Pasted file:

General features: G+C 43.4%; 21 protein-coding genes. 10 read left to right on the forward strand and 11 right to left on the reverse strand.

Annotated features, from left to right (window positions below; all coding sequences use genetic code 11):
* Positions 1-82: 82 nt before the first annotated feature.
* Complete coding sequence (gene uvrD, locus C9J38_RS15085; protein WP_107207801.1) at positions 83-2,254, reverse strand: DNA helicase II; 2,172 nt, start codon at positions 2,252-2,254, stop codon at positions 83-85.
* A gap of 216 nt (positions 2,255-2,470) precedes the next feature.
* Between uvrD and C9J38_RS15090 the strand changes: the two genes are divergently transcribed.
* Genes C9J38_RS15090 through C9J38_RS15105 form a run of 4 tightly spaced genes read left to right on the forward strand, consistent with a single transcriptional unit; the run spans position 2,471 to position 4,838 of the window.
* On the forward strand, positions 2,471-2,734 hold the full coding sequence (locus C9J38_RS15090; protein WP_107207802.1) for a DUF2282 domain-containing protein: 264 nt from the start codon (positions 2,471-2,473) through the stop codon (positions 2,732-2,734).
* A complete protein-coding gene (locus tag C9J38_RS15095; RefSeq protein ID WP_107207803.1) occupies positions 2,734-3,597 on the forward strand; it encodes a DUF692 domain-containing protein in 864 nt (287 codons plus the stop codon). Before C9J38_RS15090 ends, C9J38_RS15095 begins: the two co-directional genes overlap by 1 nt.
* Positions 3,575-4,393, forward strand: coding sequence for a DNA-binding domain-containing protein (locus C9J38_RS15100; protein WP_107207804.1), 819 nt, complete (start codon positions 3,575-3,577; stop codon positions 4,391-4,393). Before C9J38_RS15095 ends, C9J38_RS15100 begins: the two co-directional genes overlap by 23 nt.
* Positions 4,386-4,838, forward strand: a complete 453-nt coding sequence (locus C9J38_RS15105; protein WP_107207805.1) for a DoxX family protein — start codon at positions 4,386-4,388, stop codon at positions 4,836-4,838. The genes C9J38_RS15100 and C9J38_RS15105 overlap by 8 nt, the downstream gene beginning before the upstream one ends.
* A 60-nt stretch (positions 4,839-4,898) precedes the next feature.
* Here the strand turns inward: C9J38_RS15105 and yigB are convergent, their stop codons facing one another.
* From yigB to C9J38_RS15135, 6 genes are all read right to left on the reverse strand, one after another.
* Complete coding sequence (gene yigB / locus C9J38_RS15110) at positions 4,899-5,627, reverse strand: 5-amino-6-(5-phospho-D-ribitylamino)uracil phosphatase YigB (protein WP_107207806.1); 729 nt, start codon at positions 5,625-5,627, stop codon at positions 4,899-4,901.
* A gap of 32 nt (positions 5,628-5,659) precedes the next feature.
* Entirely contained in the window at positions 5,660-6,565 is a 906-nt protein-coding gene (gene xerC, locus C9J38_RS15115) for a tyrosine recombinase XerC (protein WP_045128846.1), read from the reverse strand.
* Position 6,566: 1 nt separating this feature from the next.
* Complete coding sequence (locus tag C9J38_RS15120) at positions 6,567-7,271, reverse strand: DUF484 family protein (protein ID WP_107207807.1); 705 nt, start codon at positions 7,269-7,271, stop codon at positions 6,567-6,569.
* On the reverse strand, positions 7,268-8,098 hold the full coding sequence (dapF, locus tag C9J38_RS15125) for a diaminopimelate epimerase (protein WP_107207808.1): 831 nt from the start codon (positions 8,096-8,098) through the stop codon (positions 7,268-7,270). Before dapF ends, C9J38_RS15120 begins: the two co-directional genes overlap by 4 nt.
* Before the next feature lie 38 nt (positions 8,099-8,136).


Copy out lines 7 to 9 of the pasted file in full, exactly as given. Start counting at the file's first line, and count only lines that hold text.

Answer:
* Genes C9J38_RS15090 through C9J38_RS15105 form a run of 4 tightly spaced genes read left to right on the forward strand, consistent with a single transcriptional unit; the run spans position 2,471 to position 4,838 of the window.
* On the forward strand, positions 2,471-2,734 hold the full coding sequence (locus C9J38_RS15090; protein WP_107207802.1) for a DUF2282 domain-containing protein: 264 nt from the start codon (positions 2,471-2,473) through the stop codon (positions 2,732-2,734).
* A complete protein-coding gene (locus tag C9J38_RS15095; RefSeq protein ID WP_107207803.1) occupies positions 2,734-3,597 on the forward strand; it encodes a DUF692 domain-containing protein in 864 nt (287 codons plus the stop codon). Before C9J38_RS15090 ends, C9J38_RS15095 begins: the two co-directional genes overlap by 1 nt.